It will be owned by Coleman Hughes, a longtime hotel official who will leave his job as director of operations at the Doubletree Hotel Pittsburgh in early April, and Michael Bahalib, a native of East Africa who came to Pittsburgh in 1980 and worked at Froggy's restaurant and later at the Doubletree. Their partner is Frank Taylor of Detroit, whose wife is Carolyn Clifford, a TV news anchor who used to work at the Fox station in Pittsburgh.

"I was sitting with my wife, Barbara, in a Philthy McNasty's in Toronto in January 1997," Hughes said. "I told her, 'You know, I think this concept would work in Pittsburgh.' "

After $1 million in renovations are made to the building, the new restaurant will have video and virtual reality games for youngsters as well as a three-quarter-length bowling alley. There also will be numerous TV sets showing various sporting events. The deck outside the front door will seat about 140.

A unique feature of his restaurant, Hughes said, will be that any child who eats there can win free dessert for his family simply by standing on the bar and singing a song into a hand-held microphone.

Station Square marketing Director Diane Greco said the changes at the old warehouse are just part of a new effort by Forest City to increase Station Square's profile as an entertainment destination for Pittsburghers and visitors.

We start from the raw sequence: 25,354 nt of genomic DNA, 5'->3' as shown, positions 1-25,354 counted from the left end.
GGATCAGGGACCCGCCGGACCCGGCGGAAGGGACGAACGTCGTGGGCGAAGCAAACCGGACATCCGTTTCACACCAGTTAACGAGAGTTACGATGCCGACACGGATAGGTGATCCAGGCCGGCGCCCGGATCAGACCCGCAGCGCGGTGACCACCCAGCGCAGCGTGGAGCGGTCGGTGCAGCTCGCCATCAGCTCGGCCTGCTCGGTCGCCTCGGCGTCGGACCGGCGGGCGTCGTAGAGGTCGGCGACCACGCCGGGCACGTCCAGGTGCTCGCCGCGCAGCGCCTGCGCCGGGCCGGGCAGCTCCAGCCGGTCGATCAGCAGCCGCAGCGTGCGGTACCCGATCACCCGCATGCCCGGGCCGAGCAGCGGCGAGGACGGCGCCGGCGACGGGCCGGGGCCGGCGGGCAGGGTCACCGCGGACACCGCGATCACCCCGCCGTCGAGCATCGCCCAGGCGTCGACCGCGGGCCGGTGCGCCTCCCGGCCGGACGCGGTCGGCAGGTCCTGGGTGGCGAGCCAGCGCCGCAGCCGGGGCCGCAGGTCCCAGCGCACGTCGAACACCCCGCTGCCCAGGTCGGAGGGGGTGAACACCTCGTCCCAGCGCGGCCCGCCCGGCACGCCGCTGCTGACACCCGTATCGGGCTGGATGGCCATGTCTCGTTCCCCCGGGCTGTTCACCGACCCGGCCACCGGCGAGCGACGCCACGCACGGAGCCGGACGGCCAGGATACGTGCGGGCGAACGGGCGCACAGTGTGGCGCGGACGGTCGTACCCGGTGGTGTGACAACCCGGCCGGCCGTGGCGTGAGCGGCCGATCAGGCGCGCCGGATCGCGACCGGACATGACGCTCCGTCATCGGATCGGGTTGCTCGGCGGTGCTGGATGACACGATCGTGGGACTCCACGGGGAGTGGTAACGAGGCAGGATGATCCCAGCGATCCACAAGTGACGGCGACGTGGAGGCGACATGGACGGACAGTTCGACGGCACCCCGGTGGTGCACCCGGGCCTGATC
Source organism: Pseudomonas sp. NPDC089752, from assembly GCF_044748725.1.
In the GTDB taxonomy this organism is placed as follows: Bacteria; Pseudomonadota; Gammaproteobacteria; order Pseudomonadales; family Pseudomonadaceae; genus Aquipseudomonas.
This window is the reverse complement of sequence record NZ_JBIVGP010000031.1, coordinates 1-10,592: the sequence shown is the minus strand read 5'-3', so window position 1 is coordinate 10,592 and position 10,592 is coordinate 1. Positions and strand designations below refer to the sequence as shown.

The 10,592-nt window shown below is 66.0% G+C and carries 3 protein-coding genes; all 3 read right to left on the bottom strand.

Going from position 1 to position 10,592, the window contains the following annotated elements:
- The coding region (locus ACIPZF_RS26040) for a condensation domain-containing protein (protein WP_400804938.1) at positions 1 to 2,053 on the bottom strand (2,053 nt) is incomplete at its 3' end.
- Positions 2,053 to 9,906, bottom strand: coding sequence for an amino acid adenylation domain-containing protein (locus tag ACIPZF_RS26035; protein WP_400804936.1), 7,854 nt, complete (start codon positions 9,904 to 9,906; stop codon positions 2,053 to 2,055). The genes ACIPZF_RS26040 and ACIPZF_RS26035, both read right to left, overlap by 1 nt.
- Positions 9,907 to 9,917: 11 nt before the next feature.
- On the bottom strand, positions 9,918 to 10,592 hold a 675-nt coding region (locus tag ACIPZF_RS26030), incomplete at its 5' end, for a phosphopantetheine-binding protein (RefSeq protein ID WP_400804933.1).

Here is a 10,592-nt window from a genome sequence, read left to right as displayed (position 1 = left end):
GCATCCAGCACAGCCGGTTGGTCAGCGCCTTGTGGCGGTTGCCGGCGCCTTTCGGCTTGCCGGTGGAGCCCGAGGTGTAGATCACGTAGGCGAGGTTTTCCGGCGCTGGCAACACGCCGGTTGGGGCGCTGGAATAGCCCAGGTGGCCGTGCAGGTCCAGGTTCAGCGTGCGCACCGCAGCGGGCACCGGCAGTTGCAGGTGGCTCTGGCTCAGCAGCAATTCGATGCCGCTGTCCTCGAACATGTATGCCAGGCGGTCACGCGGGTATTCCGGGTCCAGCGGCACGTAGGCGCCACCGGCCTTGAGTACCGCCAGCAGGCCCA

A third restaurant/tavern will soon be announced for the other side of Hooters, she said. A second railroad car that now stands behind that section of the building also will have to be moved to complete that project. She declined to give the name of the third business but said it should be ready by fall.

The orientation of the building, which now faces Carson Street, will be reversed, so that Hooters, Philthy's and the new bar will face the river and Downtown across the river. A large deck will be added to the new front of the building.

In addition, Forest City plans to increase the size of the Sheraton Hotel Station Square and its parking garage as well as add entertainment buildings in what now is a parking lot between the Freight House Shops and the river. The city Planning Commission is to discuss the plans at a meeting tomorrow. Forest City also is seeking approval to demolish the empty, dilapidated Lawrence Paint building at the western end of the property and create a park.